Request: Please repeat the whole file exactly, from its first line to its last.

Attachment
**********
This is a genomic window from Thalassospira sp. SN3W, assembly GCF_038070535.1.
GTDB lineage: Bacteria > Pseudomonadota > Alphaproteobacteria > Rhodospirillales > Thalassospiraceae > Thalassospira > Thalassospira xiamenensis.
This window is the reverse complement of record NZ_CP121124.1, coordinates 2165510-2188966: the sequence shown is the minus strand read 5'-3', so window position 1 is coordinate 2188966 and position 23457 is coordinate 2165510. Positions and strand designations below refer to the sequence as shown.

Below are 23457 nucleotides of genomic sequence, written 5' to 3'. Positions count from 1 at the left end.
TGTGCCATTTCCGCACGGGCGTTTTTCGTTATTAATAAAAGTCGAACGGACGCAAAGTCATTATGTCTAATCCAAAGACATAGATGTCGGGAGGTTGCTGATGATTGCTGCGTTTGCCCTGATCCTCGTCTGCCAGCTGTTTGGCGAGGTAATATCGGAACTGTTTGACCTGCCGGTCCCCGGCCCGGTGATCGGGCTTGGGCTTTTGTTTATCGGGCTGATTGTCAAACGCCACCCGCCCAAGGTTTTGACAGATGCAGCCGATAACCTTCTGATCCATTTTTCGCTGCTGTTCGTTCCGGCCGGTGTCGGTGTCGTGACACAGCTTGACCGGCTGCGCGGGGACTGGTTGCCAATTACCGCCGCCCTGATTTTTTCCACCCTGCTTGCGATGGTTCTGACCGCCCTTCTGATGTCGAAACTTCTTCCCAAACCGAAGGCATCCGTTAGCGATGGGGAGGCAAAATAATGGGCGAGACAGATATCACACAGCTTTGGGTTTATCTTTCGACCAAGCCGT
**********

This is a genomic window from Thalassospira sp. SN3W, assembly GCF_038070535.1.
GTDB lineage: Bacteria > Pseudomonadota > Alphaproteobacteria > Rhodospirillales > Thalassospiraceae > Thalassospira > Thalassospira xiamenensis.
This window is the reverse complement of record NZ_CP121124.1, coordinates 2165510-2188966: the sequence shown is the minus strand read 5'-3', so window position 1 is coordinate 2188966 and position 23457 is coordinate 2165510. Positions and strand designations below refer to the sequence as shown.

Below are 23457 nucleotides of genomic sequence, written 5' to 3'. Positions count from 1 at the left end.
TGTGCCATTTCCGCACGGGCGTTTTTCGTTATTAATAAAAGTCGAACGGACGCAAAGTCATTATGTCTAATCCAAAGACATAGATGTCGGGAGGTTGCTGATGATTGCTGCGTTTGCCCTGATCCTCGTCTGCCAGCTGTTTGGCGAGGTAATATCGGAACTGTTTGACCTGCCGGTCCCCGGCCCGGTGATCGGGCTTGGGCTTTTGTTTATCGGGCTGATTGTCAAACGCCACCCGCCCAAGGTTTTGACAGATGCAGCCGATAACCTTCTGATCCATTTTTCGCTGCTGTTCGTTCCGGCCGGTGTCGGTGTCGTGACACAGCTTGACCGGCTGCGCGGGGACTGGTTGCCAATTACCGCCGCCCTGATTTTTTCCACCCTGCTTGCGATGGTTCTGACCGCCCTTCTGATGTCGAAACTTCTTCCCAAACCGAAGGCATCCGTTAGCGATGGGGAGGCAAAATAATGGGCGAGACAGATATCACACAGCTTTGGGTTTATCTTTCGACCAAGCCGT